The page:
When I got engaged Beyoncé’s ‘put a ring on it’ song was still on the charts so my caption on Facebook was a pun on how my high school sweetheart had finally put a ring on it after nearly seven years of dating. I thought it was pretty timely.
I’m pretty sure that was my most ‘liked’ post that year (that was way before Facebook gave us annual recaps of our posts), but for the most part we felt like the post on social media got in the way of sharing this special moment with family and friends. When I called my cousins, godfather and dear friends, they’d already gotten the news. It was anticlimactic.
From there, when we got married sixteen months later, I chose not to post a lot of our wedding photos on social media. We did post a select few, but we felt that those closest to us had already seen the wedding because they attended it, participated in it and were present during the wedding. They didn’t need to see a photo recap of the day.
Fast forward six more years later, and when we found out we were pregnant with Maverick in summer 2019, our social channels stayed quiet.
Instead, we chose to share our best news ever with each person in our life one-on-one, in the moment that was right for each relationship. That included calling my sister-in-law the night I peed on a stick. Telling my dad over a Sunday night dinner. Sending a photo of the ultrasound on the fridge to my soul sister bestie from college because that had meaning to our friendship. Telling our dear friends over bowls of ramen noodles at Tampopo Ramen in Tempe.
By choosing to share our joy in real time, during real conversations with everyone in our lives, it felt like we were able to be more present as we embarked in the journey of parenthood.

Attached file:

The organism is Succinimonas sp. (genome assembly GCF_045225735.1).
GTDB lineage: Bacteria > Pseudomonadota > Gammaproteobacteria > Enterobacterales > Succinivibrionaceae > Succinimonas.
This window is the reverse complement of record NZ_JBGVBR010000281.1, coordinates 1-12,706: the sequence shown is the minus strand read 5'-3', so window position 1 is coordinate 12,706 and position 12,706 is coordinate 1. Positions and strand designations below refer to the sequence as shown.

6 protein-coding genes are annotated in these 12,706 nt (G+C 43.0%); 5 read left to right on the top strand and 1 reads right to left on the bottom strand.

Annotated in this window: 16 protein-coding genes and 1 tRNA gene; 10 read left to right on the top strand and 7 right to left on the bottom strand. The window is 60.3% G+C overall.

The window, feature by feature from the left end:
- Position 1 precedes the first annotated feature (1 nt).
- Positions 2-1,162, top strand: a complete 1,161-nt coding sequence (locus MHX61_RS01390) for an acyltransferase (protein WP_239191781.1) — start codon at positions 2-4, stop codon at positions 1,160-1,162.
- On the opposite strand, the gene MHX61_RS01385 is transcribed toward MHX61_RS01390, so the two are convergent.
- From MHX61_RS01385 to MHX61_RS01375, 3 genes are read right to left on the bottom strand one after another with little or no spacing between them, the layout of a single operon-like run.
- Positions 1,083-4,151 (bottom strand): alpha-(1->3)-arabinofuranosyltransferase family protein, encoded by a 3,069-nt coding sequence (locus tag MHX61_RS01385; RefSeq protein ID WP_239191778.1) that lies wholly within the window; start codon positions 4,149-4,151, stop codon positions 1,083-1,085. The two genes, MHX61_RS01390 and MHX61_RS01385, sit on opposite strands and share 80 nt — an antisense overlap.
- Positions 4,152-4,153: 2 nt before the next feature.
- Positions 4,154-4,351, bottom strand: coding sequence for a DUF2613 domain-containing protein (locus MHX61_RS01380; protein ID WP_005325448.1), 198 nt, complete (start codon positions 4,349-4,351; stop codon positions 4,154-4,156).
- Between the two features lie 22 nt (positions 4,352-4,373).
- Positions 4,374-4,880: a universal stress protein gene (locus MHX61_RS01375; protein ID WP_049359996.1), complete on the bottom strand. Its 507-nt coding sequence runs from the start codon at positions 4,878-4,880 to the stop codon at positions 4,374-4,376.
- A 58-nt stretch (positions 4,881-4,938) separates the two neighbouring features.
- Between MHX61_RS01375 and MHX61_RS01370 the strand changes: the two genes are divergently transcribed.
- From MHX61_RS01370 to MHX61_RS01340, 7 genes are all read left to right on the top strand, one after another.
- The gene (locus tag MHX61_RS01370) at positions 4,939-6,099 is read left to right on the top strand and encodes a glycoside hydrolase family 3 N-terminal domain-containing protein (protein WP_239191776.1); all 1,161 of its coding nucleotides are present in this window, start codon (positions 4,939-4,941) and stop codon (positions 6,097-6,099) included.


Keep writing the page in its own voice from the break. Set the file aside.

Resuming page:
We never hid the news, so anyone who talked to us found out; It was never a secret. Some people in our lives struggle to see the difference between it not being promoted on social and keeping it “secret.”
Some folks rolled their eyes at us ‘taking a stand’ against social media; others just ‘didn’t get it,’ but others recognized the thoughtfulness behind the decision and encouraged us. Most importantly, everybody respected our wishes and didn’t tag bump photos of me. My sweet cousin had to crop photos of her visit to Arizona to see us, since my bump was in full force, and one of my best friends would alert me to bump photos from work events when she saw them.
Maybe sharing our news the ‘old school’ way isn’t for everybody, but for us, it worked as a way to feel more connected to the news and to the people in our lives.
I noticed throughout my pregnancy it also made way for more one-on-one conversations about how it was going, how I was feeling, etc. Instead of posting the same bump photo to everyone I know, I could send one-off photos when I was thinking of someone specific, or when they proactively reached out to me to hear how baby was growing. For me, this strengthened my friendships and relationships with family—including my mother and mother-in-law, because communication was more organic, natural, and felt more intimate.
Another unintended benefit of our decision was the ability to maintain a self-identity that went beyond being pregnant. I struggled a lot at work with having co-workers all of a sudden see me just as “being pregnant” and not my full self. By having my social media presence be focused on the other aspects of what makes me unique, it made me feel a little more like myself during the roller-coaster ride of being pregnant for the first time.
I get a lot of questions about how long we’ll keep Maverick off social media. We aren’t sure. He’s less than 15 days old right now and we are focused on being present in these first moments as we adjust to being a trio instead of a duo. Let me assure you, there’s no shortage of photos and witty captions that can be posted at any time—and now with the publishing of this post, an explanation of our decision to be present with the news in our own way.